In The Count of Monte Cristo, how is greatness defined?
Through the intrigue and suspense of the book, the idea of a truly great man runs afoul of greed, dishonesty, and treachery. The Count himself, despite his need for vengeance, is presented as a great man, a powerful force in the world that pushes back against societal convention, against evil, and against moral shortcomings.
We know the Count's vigorous and daring mind, denying anything to be impossible, with that energy which marks the great man ... the count had acquired an inconceivable relish for the contests in which he had engaged, sometimes against nature, that is to say, against God, and sometimes against the world, that is, against the devil.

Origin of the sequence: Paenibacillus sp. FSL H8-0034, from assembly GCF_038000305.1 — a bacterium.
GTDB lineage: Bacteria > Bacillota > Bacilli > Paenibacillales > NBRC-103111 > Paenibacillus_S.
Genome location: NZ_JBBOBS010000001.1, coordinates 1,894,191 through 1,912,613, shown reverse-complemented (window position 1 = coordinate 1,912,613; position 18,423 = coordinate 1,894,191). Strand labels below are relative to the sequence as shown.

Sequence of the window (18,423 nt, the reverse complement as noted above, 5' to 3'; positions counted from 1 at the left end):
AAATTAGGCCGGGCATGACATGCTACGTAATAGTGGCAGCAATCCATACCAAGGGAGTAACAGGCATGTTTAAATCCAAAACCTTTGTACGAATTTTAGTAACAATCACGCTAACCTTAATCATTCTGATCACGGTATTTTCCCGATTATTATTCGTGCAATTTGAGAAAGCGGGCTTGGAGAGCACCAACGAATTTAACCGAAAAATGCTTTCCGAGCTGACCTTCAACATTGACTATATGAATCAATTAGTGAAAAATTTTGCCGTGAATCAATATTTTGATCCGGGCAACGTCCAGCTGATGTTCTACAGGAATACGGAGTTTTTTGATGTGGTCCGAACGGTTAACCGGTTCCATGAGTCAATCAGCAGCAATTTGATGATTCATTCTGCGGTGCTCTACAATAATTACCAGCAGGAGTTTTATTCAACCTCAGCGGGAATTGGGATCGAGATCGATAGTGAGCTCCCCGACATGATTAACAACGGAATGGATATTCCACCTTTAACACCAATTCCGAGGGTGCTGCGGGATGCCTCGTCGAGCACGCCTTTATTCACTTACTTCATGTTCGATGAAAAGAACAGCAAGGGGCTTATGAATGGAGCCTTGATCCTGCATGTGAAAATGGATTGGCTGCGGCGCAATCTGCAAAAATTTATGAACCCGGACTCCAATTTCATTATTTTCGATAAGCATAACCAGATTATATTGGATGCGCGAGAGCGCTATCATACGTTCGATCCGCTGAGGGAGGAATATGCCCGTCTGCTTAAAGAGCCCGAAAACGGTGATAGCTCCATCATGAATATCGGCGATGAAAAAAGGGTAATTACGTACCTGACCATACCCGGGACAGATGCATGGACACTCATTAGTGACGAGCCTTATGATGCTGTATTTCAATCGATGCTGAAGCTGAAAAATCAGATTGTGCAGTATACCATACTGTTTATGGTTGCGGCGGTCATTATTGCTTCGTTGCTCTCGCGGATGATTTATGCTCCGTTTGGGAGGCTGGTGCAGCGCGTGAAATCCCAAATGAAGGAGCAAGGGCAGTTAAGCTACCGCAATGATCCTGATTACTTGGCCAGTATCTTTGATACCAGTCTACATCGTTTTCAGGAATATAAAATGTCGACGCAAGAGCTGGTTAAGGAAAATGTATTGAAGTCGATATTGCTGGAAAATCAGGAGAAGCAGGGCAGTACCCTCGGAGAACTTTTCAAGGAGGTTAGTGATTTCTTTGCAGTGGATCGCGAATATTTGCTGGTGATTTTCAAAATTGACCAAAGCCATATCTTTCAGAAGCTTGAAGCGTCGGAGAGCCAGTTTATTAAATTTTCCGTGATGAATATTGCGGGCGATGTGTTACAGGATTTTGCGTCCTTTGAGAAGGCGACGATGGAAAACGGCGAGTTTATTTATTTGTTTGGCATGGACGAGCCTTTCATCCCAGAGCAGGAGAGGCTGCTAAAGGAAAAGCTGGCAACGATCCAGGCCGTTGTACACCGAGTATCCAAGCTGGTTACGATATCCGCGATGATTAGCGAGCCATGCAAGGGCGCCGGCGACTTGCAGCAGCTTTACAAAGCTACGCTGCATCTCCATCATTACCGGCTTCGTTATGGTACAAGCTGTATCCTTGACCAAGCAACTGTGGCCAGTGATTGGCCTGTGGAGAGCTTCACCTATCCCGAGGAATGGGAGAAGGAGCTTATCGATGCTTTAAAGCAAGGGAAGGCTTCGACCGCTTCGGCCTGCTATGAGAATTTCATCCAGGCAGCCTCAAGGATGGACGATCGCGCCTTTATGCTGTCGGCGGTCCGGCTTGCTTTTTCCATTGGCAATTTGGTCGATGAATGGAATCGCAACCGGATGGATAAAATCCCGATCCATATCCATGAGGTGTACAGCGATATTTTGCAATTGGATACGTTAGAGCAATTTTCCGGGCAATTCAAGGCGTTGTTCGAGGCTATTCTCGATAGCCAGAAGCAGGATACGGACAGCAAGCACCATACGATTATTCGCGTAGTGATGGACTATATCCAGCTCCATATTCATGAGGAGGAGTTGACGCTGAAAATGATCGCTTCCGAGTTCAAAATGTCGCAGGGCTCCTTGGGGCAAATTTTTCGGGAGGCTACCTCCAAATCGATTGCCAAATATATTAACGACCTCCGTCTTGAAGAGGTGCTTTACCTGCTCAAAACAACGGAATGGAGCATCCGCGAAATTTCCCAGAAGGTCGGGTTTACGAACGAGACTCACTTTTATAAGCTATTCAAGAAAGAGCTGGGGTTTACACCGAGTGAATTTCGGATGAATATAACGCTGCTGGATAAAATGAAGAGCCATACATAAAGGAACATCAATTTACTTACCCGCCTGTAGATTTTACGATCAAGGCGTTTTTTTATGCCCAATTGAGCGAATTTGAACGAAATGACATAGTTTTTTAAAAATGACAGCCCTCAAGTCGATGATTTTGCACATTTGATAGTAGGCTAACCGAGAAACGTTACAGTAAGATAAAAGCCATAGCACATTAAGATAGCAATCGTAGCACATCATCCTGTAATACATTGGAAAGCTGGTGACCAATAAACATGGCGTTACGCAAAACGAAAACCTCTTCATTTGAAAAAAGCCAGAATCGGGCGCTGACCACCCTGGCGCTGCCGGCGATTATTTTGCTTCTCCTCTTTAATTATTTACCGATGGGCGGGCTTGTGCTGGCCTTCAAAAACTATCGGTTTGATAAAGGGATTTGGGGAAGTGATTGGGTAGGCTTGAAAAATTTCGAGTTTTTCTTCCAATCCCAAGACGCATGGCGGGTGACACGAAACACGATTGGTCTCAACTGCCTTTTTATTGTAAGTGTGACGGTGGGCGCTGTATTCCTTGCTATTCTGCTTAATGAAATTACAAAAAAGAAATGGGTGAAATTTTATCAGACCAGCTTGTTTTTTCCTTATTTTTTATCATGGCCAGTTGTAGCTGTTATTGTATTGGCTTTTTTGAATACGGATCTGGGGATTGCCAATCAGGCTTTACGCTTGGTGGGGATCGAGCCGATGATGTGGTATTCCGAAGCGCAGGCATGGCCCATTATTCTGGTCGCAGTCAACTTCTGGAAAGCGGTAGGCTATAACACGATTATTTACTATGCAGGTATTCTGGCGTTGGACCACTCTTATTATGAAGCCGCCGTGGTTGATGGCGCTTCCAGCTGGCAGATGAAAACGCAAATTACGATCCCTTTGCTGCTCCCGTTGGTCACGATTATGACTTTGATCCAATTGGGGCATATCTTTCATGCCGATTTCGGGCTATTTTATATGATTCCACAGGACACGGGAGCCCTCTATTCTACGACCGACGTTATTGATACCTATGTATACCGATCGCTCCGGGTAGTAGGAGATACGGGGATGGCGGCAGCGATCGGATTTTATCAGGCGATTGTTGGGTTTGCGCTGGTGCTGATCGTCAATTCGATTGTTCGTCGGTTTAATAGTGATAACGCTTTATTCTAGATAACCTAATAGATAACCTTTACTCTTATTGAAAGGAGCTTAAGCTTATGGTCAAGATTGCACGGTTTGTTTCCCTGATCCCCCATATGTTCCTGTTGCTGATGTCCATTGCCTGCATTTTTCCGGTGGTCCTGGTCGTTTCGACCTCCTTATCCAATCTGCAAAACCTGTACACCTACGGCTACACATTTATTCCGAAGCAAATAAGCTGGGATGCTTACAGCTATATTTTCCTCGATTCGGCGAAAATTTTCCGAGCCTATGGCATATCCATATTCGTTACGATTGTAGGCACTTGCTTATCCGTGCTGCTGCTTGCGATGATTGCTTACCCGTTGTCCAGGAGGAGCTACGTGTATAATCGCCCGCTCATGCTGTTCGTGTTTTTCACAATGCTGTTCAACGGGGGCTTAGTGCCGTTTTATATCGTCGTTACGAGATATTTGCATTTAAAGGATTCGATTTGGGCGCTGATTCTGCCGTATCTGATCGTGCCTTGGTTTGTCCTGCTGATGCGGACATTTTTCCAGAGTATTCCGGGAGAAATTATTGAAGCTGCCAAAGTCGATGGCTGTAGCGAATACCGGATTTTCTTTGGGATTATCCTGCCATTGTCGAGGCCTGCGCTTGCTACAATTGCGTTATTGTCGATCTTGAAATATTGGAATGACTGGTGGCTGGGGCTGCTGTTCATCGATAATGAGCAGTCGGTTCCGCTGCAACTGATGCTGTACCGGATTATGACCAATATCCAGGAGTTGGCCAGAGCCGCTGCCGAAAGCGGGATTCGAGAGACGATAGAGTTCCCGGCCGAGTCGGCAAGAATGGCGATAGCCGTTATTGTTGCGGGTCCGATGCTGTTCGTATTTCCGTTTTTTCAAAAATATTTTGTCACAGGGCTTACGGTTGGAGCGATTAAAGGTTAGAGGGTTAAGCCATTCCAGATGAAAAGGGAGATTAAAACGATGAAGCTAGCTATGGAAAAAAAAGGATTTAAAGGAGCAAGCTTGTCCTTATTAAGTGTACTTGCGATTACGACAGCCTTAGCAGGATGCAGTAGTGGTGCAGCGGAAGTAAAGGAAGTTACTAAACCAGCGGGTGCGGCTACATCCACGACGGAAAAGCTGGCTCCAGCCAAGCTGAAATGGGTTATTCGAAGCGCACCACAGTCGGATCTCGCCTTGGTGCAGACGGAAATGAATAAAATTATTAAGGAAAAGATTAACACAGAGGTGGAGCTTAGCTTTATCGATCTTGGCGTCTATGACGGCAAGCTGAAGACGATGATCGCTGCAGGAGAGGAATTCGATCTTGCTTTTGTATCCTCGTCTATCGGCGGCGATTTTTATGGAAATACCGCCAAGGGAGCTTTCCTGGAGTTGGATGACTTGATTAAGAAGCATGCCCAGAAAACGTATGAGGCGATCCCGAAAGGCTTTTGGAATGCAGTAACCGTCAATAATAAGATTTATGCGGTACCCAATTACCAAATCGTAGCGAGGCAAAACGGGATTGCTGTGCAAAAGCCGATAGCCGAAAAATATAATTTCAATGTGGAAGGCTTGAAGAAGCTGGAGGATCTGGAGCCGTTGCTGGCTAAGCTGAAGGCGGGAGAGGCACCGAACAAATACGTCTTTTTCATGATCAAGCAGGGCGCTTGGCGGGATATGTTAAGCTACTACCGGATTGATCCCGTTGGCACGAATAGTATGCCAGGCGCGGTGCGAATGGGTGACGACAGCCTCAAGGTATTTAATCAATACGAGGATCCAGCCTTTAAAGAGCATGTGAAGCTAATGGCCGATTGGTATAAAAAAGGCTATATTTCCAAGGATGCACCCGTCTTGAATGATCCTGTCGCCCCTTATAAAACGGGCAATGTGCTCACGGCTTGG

(Dumas, The Count of Monte Cristo, gutenberg.org)
The Count is persistent and clever, but he is also deeply committed to his own code of ethics and morals; this shows when one of his plans results in the death of an innocent, and the Count mourns and questions his own judgements. A worse man would have ignored the event as collateral damage, but the Count worries that his own morals are degrading. This worry shows that under his ruthless drive for revenge, the Count is still a moral being, and able to make value judgements. Greatness could therefore be defined as courage of conviction, adherence to a strict moral code, and a resolve to keep one's word in the face of adversity.